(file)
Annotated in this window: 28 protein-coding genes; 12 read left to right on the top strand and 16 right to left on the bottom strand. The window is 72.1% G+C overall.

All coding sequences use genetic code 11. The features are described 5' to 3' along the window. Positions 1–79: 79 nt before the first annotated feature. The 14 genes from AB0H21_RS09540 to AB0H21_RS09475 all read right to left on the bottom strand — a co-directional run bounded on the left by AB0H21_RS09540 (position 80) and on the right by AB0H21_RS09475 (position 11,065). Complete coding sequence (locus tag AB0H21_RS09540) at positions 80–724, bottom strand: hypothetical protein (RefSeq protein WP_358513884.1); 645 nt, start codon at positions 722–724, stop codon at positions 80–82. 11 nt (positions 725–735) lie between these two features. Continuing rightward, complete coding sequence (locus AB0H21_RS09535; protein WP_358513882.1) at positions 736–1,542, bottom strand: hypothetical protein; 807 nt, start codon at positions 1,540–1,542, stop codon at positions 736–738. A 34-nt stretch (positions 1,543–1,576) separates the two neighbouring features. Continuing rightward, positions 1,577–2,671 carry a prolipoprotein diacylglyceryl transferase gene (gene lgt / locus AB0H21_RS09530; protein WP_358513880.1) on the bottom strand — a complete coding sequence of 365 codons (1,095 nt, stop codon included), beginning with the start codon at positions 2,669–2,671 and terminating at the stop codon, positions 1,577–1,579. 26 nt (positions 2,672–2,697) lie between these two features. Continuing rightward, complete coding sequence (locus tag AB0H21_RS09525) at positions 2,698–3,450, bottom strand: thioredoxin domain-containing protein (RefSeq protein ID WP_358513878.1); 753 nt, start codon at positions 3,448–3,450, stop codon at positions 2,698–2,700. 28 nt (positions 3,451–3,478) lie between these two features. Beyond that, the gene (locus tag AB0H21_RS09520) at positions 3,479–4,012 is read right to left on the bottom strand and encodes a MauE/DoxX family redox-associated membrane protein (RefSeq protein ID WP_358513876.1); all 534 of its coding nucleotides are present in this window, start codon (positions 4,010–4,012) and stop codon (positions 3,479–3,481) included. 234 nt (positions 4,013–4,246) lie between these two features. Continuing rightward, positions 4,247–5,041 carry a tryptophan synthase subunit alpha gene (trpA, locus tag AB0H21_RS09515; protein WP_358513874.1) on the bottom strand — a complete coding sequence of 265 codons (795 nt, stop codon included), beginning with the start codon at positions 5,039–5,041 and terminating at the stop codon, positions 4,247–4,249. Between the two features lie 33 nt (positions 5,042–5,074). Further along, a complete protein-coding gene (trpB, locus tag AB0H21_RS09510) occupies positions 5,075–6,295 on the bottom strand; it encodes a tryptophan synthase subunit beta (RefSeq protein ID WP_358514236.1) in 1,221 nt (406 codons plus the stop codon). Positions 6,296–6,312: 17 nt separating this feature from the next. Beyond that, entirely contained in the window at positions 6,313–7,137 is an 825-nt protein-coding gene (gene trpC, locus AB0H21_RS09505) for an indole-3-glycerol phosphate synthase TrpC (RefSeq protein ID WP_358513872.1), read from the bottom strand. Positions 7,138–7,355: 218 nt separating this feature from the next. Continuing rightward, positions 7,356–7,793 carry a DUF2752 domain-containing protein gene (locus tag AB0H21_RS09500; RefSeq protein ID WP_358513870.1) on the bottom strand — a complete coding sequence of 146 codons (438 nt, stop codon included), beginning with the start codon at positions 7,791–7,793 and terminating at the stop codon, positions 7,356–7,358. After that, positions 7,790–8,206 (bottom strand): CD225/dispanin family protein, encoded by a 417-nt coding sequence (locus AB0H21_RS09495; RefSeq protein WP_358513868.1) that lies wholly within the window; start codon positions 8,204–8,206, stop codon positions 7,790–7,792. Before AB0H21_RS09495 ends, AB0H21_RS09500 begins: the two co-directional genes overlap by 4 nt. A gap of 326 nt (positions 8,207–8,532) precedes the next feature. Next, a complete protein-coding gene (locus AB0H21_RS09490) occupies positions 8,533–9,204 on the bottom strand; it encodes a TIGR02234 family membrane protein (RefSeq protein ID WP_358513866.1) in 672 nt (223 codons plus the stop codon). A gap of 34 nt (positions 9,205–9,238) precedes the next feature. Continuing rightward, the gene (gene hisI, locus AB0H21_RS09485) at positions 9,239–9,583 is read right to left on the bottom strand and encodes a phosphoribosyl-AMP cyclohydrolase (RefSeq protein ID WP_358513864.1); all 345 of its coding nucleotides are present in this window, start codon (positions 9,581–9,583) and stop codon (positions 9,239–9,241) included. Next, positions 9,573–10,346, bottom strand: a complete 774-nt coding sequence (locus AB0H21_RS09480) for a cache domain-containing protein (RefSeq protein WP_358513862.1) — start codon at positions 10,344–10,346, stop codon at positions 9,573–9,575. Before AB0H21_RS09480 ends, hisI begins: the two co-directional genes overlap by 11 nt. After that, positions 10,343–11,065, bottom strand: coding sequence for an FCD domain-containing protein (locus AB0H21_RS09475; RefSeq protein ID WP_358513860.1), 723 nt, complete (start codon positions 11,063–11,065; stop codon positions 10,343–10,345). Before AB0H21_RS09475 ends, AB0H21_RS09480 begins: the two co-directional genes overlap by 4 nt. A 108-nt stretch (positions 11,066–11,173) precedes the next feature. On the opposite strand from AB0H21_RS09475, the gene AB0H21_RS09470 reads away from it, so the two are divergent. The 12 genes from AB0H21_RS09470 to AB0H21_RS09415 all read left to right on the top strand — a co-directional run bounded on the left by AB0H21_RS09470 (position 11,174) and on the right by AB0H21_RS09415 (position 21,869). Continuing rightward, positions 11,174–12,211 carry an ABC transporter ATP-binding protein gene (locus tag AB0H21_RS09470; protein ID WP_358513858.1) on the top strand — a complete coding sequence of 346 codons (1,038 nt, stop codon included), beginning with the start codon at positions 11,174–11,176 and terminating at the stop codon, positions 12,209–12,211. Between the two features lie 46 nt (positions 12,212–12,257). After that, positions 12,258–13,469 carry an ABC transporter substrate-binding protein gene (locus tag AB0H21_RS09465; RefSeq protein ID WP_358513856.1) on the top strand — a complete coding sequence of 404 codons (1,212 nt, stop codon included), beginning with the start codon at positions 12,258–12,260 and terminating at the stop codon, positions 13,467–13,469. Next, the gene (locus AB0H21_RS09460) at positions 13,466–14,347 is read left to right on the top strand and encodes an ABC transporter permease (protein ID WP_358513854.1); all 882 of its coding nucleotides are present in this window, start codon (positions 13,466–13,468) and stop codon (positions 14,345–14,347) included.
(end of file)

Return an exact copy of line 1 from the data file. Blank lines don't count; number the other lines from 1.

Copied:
Annotated in this window: 28 protein-coding genes; 12 read left to right on the top strand and 16 right to left on the bottom strand. The window is 72.1% G+C overall.